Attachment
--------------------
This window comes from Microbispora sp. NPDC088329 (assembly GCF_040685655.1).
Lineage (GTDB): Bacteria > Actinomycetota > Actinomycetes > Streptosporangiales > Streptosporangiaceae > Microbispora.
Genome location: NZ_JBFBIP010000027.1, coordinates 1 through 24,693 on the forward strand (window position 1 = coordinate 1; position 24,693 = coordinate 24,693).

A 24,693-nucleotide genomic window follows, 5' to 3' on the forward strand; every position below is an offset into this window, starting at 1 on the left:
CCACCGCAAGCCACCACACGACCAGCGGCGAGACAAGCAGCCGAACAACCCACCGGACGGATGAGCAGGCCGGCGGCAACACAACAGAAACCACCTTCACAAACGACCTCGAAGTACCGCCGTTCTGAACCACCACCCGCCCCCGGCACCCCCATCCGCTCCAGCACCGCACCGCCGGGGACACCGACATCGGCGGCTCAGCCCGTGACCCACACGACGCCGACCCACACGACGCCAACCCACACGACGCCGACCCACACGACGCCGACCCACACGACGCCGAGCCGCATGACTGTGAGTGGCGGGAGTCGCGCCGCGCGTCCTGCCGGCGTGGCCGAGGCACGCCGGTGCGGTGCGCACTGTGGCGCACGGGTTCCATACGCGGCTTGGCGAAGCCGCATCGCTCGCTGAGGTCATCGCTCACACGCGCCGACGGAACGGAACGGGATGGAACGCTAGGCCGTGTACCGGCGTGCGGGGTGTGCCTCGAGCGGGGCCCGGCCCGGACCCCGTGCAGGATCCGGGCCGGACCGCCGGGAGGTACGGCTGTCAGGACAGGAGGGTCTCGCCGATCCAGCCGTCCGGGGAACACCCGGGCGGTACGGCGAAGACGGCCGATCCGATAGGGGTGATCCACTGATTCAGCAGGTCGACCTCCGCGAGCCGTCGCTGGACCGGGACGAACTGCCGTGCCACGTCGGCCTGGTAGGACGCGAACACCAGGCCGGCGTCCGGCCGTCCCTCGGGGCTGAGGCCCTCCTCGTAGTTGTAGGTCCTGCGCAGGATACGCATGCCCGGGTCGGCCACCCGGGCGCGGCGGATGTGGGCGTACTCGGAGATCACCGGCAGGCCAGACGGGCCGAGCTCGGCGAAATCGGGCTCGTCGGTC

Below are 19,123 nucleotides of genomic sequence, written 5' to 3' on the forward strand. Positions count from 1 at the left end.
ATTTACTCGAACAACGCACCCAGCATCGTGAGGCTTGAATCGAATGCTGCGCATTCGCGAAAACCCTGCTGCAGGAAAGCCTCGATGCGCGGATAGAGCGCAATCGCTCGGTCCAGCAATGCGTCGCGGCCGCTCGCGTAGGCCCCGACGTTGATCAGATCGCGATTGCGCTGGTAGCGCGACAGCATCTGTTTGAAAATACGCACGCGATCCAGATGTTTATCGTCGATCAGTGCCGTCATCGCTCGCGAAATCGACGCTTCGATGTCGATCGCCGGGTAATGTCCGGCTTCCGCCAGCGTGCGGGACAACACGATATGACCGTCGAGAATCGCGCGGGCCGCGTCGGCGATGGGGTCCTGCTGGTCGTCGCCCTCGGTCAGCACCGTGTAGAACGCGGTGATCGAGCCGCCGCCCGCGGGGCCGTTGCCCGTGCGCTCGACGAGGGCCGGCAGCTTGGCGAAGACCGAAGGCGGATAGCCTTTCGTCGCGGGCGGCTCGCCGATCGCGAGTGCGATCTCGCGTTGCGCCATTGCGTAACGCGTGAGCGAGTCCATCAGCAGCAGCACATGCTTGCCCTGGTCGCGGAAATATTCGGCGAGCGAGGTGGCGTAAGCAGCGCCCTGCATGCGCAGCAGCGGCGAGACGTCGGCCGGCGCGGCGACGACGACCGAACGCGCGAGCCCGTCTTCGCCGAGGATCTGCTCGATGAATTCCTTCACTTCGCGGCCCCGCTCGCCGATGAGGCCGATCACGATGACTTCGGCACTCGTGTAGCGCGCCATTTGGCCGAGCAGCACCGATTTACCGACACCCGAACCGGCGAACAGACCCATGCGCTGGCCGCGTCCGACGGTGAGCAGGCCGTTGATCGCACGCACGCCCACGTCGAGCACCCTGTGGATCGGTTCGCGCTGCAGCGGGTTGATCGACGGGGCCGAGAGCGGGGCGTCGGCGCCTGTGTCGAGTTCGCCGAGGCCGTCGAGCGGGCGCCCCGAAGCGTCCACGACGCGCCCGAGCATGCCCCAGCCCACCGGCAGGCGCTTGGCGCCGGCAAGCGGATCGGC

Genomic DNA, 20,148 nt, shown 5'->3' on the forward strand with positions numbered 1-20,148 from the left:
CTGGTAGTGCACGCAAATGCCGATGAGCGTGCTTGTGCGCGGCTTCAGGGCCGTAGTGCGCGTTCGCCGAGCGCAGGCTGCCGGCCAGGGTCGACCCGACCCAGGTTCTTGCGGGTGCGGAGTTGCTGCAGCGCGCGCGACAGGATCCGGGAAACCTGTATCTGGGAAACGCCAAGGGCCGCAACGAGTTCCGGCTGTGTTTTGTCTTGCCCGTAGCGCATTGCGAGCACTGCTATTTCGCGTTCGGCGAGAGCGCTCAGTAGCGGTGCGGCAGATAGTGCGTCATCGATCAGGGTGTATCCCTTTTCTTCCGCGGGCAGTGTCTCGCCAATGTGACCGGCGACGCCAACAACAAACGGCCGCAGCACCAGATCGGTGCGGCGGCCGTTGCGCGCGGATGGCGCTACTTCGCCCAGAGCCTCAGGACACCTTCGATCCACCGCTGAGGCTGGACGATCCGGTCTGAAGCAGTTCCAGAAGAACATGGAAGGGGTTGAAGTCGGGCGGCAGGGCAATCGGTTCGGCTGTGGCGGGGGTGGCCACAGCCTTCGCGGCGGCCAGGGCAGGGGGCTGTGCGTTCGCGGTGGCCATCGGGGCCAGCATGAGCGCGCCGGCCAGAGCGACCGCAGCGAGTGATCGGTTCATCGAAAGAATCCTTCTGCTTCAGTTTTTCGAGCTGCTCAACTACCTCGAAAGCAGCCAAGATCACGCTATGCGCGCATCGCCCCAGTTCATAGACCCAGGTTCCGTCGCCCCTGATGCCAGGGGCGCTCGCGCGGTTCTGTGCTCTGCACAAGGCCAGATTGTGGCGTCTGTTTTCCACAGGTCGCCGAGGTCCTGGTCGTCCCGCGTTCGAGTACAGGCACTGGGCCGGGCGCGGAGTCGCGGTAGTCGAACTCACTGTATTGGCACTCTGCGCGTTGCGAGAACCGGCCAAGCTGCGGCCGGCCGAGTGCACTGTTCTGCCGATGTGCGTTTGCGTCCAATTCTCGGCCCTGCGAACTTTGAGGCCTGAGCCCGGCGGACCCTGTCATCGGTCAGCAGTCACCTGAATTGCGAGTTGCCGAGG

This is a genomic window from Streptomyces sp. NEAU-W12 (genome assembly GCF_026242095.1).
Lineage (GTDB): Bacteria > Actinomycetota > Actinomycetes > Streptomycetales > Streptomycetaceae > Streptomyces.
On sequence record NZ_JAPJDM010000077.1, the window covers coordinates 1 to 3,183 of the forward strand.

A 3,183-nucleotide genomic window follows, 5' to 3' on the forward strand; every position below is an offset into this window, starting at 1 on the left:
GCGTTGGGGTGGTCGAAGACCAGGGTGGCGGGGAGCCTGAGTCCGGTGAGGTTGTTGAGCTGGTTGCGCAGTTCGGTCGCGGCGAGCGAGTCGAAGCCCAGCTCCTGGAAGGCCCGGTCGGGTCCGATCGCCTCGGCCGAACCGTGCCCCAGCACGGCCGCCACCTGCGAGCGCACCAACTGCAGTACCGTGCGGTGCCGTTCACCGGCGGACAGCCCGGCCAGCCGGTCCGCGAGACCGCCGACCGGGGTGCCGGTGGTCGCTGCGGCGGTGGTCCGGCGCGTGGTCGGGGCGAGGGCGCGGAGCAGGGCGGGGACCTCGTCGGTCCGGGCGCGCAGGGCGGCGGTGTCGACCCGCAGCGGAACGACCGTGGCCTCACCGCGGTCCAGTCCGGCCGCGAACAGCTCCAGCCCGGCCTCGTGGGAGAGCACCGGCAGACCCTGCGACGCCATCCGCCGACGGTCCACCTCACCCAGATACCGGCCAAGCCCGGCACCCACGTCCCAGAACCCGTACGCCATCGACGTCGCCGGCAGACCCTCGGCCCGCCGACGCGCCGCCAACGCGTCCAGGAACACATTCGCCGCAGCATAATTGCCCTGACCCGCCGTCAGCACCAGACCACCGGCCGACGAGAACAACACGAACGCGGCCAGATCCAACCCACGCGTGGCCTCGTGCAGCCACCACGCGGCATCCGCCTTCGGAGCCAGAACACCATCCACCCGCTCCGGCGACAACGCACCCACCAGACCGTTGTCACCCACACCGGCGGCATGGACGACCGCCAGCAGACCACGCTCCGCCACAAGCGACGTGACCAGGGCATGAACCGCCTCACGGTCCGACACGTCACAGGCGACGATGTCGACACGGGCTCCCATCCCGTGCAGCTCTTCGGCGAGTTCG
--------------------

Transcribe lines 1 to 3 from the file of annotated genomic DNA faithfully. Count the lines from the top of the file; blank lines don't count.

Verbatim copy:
This window comes from Microbispora sp. NPDC088329 (assembly GCF_040685655.1).
Lineage (GTDB): Bacteria > Actinomycetota > Actinomycetes > Streptosporangiales > Streptosporangiaceae > Microbispora.
Genome location: NZ_JBFBIP010000027.1, coordinates 1 through 24,693 on the forward strand (window position 1 = coordinate 1; position 24,693 = coordinate 24,693).